Posted on September 27, 2012 3:44 PM
Exploring Shared Services in Ohio, Illinois, and Metropolitan Chicago
Across the country, state and local revenues are still below their pre-recession levels. As a result, many local officials are cutting expenses through the reduction or consolidation of services, according to an August 2012 Economic Situation Summary from the U.S. Department of Labor. A team from the Ohio Department of Education, the Ohio Office of Budget and Management, and other education professionals in the state released a shared services action plan for schools and governments. Called Beyond Boundaries, the report provides ten recommendations to encourage shared services among units of government, including:
- Review existing shared services networks to determine the best structure and governance for providing an integrated system of regional shared service centers.
- Expand the state auditor’s SkinnyOhio.org website to (1) provide information and tools to determine potential cost savings from shared services and (2) develop an on-line portal of services and products available through existing shared purchasing programs.
- Develop benchmarks for spending and financial reporting to enhance transparency and the evaluation of shared services' cost-effectiveness and performance.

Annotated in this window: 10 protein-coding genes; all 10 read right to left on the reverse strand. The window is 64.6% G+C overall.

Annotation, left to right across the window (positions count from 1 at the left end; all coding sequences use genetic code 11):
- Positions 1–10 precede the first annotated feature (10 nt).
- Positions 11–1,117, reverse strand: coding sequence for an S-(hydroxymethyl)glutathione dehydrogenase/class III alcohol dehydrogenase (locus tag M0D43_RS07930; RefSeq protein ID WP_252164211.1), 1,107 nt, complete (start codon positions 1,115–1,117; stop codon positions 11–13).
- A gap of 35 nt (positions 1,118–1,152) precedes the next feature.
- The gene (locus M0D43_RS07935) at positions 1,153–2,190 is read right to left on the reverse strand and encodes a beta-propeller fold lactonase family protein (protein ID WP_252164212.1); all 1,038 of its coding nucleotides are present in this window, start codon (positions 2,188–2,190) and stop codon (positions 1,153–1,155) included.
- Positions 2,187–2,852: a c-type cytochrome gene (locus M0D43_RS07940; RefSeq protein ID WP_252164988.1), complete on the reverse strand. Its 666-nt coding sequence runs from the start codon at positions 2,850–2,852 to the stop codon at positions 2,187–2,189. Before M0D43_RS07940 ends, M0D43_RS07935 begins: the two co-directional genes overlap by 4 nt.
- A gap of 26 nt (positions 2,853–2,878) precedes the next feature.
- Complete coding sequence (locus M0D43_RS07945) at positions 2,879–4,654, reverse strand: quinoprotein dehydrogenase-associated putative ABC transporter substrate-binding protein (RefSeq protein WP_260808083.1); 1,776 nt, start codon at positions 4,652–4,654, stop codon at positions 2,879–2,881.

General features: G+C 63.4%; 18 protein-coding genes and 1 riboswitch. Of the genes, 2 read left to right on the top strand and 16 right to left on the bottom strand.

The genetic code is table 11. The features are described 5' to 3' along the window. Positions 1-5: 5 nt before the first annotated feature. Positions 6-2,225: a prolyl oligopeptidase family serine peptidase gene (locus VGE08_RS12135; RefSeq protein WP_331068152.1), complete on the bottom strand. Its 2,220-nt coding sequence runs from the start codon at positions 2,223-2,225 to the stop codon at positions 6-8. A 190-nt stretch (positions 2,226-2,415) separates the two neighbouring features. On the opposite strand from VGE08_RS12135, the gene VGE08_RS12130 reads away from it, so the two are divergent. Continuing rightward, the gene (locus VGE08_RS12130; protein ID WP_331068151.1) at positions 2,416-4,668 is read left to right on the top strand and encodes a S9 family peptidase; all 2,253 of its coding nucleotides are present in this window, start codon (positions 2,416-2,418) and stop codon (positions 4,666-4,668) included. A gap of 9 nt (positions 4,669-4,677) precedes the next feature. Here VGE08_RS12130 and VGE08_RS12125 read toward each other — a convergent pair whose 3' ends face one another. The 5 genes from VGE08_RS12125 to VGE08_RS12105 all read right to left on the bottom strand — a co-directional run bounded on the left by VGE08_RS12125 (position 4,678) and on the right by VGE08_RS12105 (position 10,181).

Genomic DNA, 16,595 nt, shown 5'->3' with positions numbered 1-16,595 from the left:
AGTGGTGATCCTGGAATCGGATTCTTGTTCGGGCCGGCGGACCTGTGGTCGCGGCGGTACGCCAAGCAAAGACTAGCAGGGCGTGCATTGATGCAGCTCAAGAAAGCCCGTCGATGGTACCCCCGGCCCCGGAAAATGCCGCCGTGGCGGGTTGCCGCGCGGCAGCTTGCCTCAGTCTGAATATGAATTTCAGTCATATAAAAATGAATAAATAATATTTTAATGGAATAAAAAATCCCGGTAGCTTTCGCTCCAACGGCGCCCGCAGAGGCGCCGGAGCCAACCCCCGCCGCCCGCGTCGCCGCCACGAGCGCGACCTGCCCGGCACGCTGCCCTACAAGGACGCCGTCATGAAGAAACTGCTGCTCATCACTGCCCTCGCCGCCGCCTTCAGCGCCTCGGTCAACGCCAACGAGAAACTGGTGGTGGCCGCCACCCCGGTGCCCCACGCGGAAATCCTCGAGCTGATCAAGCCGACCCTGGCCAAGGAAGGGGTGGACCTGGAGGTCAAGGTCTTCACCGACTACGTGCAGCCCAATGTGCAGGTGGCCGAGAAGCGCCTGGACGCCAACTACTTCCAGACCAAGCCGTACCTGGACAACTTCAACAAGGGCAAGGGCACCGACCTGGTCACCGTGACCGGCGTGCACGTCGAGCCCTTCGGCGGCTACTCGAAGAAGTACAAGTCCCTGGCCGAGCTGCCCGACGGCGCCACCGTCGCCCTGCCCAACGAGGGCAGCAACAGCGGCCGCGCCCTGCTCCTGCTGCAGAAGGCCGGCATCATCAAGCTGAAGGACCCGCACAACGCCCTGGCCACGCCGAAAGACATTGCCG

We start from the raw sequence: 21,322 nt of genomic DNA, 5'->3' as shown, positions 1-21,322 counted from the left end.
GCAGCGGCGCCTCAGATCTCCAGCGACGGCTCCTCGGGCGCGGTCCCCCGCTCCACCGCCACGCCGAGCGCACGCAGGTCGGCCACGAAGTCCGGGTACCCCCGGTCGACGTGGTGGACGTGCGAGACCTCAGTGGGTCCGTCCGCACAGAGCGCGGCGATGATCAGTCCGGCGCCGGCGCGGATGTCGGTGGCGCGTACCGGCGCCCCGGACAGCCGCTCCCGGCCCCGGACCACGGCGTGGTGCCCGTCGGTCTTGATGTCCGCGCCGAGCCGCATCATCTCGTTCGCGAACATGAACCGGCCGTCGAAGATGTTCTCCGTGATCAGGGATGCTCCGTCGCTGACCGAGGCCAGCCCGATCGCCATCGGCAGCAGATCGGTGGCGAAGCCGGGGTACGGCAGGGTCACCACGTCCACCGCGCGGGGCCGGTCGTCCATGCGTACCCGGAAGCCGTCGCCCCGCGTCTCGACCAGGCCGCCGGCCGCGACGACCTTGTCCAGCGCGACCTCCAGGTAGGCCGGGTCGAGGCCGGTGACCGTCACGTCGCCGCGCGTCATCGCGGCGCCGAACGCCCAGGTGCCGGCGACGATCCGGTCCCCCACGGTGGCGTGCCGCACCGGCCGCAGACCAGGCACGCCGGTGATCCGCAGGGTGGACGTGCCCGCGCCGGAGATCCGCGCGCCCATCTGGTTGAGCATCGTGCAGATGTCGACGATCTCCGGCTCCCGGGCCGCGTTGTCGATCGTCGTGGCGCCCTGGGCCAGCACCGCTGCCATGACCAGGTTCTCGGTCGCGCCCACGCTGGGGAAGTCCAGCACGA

- Remove statutory barriers to shared services and collaboration.
Similar work is also underway in Illinois. The Classroom First Commission, which focused specifically on public school budgets, concluded its work in July to identify efficiencies and address barriers to sharing services. Illinois has 970 public school districts, more than every state except California and Texas. The CMAP region alone has 307 school districts.
GO TO 2040 encourages efforts to share and consolidate local services. It recommends that the Metropolitan Mayors Caucus, councils of government, counties, and municipalities continue to analyze the effects of sharing or consolidating local services. Local governments in our region have undertaken a number of efforts to examine shared services. In 2009, a Metropolitan Mayors Caucus task force released a study on opportunities for shared police and fire services. The organization also works with local governments on delivery of shared services.
On the county level, DuPage County has explored shared services through an assessment of special districts. Municipalities, too, are considering creative solutions to providing services on limited budgets. Recently, Hinsdale and Clarendon Hills announced a proposed merger of their police departments.